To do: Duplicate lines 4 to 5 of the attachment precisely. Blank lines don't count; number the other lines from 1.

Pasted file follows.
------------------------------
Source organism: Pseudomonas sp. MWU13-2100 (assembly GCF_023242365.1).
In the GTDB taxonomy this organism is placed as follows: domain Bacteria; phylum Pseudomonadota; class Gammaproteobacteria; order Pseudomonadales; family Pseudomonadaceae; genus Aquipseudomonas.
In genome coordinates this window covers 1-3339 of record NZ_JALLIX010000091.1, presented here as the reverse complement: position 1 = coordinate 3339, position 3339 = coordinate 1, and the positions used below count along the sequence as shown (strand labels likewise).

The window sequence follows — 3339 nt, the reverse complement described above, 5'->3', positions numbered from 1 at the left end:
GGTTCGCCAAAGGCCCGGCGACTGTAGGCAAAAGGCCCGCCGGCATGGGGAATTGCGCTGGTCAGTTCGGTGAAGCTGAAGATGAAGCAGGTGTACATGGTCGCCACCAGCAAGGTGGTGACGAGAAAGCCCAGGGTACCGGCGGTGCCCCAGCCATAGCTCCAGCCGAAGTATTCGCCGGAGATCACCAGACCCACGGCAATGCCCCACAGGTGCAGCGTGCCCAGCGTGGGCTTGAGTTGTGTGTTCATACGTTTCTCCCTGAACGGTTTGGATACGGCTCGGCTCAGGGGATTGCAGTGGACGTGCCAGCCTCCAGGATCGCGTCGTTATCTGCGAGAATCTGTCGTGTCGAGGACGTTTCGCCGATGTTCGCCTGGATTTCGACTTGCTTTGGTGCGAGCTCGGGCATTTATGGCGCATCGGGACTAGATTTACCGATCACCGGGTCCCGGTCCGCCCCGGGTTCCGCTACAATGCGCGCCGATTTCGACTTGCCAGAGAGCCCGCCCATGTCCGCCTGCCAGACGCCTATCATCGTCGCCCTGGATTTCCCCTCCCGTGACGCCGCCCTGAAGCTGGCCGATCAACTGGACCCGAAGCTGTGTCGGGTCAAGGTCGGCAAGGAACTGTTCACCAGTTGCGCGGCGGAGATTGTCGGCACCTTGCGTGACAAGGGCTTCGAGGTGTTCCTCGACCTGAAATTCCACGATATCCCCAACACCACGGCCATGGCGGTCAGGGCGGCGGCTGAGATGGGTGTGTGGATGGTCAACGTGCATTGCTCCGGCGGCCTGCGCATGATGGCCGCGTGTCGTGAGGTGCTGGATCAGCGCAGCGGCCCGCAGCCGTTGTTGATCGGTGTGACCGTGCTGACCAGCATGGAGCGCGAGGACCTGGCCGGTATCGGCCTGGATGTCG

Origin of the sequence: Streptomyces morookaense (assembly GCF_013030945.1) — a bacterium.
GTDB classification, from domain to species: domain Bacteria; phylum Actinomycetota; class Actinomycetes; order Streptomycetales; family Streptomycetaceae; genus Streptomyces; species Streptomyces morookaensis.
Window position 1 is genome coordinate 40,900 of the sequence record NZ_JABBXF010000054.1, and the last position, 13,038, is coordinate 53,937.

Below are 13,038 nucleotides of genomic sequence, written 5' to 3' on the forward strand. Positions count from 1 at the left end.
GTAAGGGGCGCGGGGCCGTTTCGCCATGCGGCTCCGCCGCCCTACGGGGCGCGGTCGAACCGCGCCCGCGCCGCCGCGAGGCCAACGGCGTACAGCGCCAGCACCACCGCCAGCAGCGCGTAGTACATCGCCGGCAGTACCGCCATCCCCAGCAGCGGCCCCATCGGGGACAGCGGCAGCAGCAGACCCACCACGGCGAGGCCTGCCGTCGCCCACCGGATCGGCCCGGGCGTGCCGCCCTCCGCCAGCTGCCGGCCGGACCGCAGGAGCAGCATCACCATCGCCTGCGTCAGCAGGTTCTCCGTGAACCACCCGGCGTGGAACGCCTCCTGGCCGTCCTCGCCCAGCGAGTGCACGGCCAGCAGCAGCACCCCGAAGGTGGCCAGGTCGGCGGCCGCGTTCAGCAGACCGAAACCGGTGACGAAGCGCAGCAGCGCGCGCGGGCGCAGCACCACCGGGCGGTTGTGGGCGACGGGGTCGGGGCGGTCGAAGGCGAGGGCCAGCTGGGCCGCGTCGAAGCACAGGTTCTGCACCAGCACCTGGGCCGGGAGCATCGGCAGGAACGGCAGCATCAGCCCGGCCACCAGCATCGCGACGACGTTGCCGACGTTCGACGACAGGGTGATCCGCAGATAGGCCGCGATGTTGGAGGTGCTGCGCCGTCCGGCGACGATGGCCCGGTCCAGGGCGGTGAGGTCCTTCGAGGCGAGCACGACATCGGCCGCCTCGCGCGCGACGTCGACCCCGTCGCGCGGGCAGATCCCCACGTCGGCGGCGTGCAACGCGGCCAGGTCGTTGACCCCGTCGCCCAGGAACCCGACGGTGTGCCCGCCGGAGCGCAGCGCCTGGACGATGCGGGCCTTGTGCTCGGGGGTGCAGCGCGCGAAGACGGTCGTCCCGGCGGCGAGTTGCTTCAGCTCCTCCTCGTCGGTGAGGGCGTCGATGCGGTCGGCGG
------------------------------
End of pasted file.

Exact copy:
The window sequence follows — 3339 nt, the reverse complement described above, 5'->3', positions numbered from 1 at the left end:
GGTTCGCCAAAGGCCCGGCGACTGTAGGCAAAAGGCCCGCCGGCATGGGGAATTGCGCTGGTCAGTTCGGTGAAGCTGAAGATGAAGCAGGTGTACATGGTCGCCACCAGCAAGGTGGTGACGAGAAAGCCCAGGGTACCGGCGGTGCCCCAGCCATAGCTCCAGCCGAAGTATTCGCCGGAGATCACCAGACCCACGGCAATGCCCCACAGGTGCAGCGTGCCCAGCGTGGGCTTGAGTTGTGTGTTCATACGTTTCTCCCTGAACGGTTTGGATACGGCTCGGCTCAGGGGATTGCAGTGGACGTGCCAGCCTCCAGGATCGCGTCGTTATCTGCGAGAATCTGTCGTGTCGAGGACGTTTCGCCGATGTTCGCCTGGATTTCGACTTGCTTTGGTGCGAGCTCGGGCATTTATGGCGCATCGGGACTAGATTTACCGATCACCGGGTCCCGGTCCGCCCCGGGTTCCGCTACAATGCGCGCCGATTTCGACTTGCCAGAGAGCCCGCCCATGTCCGCCTGCCAGACGCCTATCATCGTCGCCCTGGATTTCCCCTCCCGTGACGCCGCCCTGAAGCTGGCCGATCAACTGGACCCGAAGCTGTGTCGGGTCAAGGTCGGCAAGGAACTGTTCACCAGTTGCGCGGCGGAGATTGTCGGCACCTTGCGTGACAAGGGCTTCGAGGTGTTCCTCGACCTGAAATTCCACGATATCCCCAACACCACGGCCATGGCGGTCAGGGCGGCGGCTGAGATGGGTGTGTGGATGGTCAACGTGCATTGCTCCGGCGGCCTGCGCATGATGGCCGCGTGTCGTGAGGTGCTGGATCAGCGCAGCGGCCCGCAGCCGTTGTTGATCGGTGTGACCGTGCTGACCAGCATGGAGCGCGAGGACCTGGCCGGTATCGGCCTGGATGTCG